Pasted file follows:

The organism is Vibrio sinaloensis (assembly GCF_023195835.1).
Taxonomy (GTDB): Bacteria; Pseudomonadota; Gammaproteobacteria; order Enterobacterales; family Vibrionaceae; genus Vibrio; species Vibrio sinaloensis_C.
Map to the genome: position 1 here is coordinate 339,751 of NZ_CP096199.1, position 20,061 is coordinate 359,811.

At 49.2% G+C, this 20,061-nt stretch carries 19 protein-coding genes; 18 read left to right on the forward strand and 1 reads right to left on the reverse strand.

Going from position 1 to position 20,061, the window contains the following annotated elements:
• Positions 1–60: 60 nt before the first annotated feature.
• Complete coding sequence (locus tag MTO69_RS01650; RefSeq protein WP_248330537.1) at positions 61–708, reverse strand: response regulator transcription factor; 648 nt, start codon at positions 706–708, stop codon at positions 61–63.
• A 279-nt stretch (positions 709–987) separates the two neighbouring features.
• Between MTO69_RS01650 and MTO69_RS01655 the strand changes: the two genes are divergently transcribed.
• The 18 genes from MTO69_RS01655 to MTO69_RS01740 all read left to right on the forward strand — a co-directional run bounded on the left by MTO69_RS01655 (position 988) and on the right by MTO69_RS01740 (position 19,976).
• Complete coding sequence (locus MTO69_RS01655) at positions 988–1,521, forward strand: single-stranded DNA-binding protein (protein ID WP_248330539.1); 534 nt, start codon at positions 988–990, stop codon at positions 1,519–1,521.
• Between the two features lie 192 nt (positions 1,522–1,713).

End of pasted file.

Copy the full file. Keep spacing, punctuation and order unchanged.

The organism is Vibrio sinaloensis (assembly GCF_023195835.1).
Taxonomy (GTDB): Bacteria; Pseudomonadota; Gammaproteobacteria; order Enterobacterales; family Vibrionaceae; genus Vibrio; species Vibrio sinaloensis_C.
Map to the genome: position 1 here is coordinate 339,751 of NZ_CP096199.1, position 20,061 is coordinate 359,811.

At 49.2% G+C, this 20,061-nt stretch carries 19 protein-coding genes; 18 read left to right on the forward strand and 1 reads right to left on the reverse strand.

Going from position 1 to position 20,061, the window contains the following annotated elements:
• Positions 1–60: 60 nt before the first annotated feature.
• Complete coding sequence (locus tag MTO69_RS01650; RefSeq protein WP_248330537.1) at positions 61–708, reverse strand: response regulator transcription factor; 648 nt, start codon at positions 706–708, stop codon at positions 61–63.
• A 279-nt stretch (positions 709–987) separates the two neighbouring features.
• Between MTO69_RS01650 and MTO69_RS01655 the strand changes: the two genes are divergently transcribed.
• The 18 genes from MTO69_RS01655 to MTO69_RS01740 all read left to right on the forward strand — a co-directional run bounded on the left by MTO69_RS01655 (position 988) and on the right by MTO69_RS01740 (position 19,976).
• Complete coding sequence (locus MTO69_RS01655) at positions 988–1,521, forward strand: single-stranded DNA-binding protein (protein ID WP_248330539.1); 534 nt, start codon at positions 988–990, stop codon at positions 1,519–1,521.
• Between the two features lie 192 nt (positions 1,522–1,713).